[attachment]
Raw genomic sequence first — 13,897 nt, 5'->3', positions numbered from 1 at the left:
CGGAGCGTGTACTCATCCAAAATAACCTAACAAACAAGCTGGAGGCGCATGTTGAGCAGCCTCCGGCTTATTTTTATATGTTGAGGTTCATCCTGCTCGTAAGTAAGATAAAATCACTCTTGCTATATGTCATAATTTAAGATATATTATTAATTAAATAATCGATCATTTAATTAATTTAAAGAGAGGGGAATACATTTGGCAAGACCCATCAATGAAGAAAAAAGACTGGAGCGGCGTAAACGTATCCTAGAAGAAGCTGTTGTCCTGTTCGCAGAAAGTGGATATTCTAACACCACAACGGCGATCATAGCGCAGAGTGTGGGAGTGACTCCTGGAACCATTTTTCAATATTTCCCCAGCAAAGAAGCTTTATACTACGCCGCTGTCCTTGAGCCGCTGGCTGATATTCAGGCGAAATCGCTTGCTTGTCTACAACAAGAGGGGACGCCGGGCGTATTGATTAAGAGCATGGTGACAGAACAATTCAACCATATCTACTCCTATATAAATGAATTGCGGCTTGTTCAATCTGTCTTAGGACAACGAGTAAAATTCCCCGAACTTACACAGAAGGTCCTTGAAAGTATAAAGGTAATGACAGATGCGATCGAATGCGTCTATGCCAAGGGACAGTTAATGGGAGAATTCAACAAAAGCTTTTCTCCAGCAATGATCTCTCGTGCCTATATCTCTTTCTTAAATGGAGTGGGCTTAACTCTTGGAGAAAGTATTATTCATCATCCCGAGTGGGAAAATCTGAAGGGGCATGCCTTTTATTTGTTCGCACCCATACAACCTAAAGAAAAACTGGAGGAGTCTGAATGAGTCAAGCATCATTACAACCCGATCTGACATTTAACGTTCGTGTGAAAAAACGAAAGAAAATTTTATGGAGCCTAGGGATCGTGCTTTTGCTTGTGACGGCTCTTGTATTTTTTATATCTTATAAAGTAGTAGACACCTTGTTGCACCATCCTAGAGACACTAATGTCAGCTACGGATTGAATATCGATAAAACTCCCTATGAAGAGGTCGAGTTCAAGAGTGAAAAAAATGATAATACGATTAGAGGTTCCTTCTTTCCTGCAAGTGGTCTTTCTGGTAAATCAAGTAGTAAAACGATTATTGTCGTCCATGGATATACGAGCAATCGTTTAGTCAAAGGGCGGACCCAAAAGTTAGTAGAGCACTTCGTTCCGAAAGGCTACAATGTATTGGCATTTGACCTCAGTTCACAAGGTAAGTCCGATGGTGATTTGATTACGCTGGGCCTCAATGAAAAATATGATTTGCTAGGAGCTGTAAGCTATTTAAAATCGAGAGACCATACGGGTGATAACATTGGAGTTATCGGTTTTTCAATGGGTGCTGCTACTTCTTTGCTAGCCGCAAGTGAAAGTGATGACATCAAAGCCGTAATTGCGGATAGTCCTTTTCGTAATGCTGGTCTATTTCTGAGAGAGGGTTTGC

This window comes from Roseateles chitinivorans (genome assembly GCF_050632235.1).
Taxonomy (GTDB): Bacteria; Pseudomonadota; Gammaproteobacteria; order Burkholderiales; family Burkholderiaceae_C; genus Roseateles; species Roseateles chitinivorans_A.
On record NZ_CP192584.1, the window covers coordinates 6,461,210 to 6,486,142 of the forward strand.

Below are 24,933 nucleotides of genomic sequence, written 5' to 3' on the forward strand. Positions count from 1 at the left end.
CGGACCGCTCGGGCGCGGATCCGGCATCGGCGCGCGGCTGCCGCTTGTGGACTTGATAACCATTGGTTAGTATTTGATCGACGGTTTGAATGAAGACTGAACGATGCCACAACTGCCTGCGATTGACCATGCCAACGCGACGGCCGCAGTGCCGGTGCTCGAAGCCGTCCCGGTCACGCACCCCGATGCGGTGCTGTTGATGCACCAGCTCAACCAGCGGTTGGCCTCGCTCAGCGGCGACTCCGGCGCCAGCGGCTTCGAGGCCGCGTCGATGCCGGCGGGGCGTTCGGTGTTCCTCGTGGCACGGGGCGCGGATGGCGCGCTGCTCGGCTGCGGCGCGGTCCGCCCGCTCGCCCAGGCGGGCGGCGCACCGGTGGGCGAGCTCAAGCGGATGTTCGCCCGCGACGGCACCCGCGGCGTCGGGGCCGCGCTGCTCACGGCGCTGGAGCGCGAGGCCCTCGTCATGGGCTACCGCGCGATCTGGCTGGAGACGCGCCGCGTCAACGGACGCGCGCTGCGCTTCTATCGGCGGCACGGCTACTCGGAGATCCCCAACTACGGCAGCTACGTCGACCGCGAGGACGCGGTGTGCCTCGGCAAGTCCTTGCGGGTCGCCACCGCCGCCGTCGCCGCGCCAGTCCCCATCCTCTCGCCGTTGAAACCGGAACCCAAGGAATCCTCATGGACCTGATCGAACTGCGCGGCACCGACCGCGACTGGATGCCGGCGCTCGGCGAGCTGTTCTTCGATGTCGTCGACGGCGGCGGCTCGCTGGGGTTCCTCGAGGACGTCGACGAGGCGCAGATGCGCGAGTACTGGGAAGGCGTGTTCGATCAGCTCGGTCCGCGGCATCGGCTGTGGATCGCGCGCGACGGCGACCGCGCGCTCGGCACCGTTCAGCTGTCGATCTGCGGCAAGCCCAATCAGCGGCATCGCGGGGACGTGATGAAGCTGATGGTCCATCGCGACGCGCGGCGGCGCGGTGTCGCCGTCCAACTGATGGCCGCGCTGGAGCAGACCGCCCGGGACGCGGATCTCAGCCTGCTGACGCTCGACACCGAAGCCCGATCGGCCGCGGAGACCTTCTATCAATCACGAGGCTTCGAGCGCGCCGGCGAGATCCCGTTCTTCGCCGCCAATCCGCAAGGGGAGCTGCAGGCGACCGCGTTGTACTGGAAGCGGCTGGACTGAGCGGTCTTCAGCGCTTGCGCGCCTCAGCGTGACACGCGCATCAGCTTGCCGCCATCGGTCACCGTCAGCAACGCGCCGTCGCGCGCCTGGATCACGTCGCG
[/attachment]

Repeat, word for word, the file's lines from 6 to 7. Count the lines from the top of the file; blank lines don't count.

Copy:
Below are 24,933 nucleotides of genomic sequence, written 5' to 3' on the forward strand. Positions count from 1 at the left end.
CGGACCGCTCGGGCGCGGATCCGGCATCGGCGCGCGGCTGCCGCTTGTGGACTTGATAACCATTGGTTAGTATTTGATCGACGGTTTGAATGAAGACTGAACGATGCCACAACTGCCTGCGATTGACCATGCCAACGCGACGGCCGCAGTGCCGGTGCTCGAAGCCGTCCCGGTCACGCACCCCGATGCGGTGCTGTTGATGCACCAGCTCAACCAGCGGTTGGCCTCGCTCAGCGGCGACTCCGGCGCCAGCGGCTTCGAGGCCGCGTCGATGCCGGCGGGGCGTTCGGTGTTCCTCGTGGCACGGGGCGCGGATGGCGCGCTGCTCGGCTGCGGCGCGGTCCGCCCGCTCGCCCAGGCGGGCGGCGCACCGGTGGGCGAGCTCAAGCGGATGTTCGCCCGCGACGGCACCCGCGGCGTCGGGGCCGCGCTGCTCACGGCGCTGGAGCGCGAGGCCCTCGTCATGGGCTACCGCGCGATCTGGCTGGAGACGCGCCGCGTCAACGGACGCGCGCTGCGCTTCTATCGGCGGCACGGCTACTCGGAGATCCCCAACTACGGCAGCTACGTCGACCGCGAGGACGCGGTGTGCCTCGGCAAGTCCTTGCGGGTCGCCACCGCCGCCGTCGCCGCGCCAGTCCCCATCCTCTCGCCGTTGAAACCGGAACCCAAGGAATCCTCATGGACCTGATCGAACTGCGCGGCACCGACCGCGACTGGATGCCGGCGCTCGGCGAGCTGTTCTTCGATGTCGTCGACGGCGGCGGCTCGCTGGGGTTCCTCGAGGACGTCGACGAGGCGCAGATGCGCGAGTACTGGGAAGGCGTGTTCGATCAGCTCGGTCCGCGGCATCGGCTGTGGATCGCGCGCGACGGCGACCGCGCGCTCGGCACCGTTCAGCTGTCGATCTGCGGCAAGCCCAATCAGCGGCATCGCGGGGACGTGATGAAGCTGATGGTCCATCGCGACGCGCGGCGGCGCGGTGTCGCCGTCCAACTGATGGCCGCGCTGGAGCAGACCGCCCGGGACGCGGATCTCAGCCTGCTGACGCTCGACACCGAAGCCCGATCGGCCGCGGAGACCTTCTATCAATCACGAGGCTTCGAGCGCGCCGGCGAGATCCCGTTCTTCGCCGCCAATCCGCAAGGGGAGCTGCAGGCGACCGCGTTGTACTGGAAGCGGCTGGACTGAGCGGTCTTCAGCGCTTGCGCGCCTCAGCGTGACACGCGCATCAGCTTGCCGCCATCGGTCACCGTCAGCAACGCGCCGTCGCGCGCCTGGATCACGTCGCG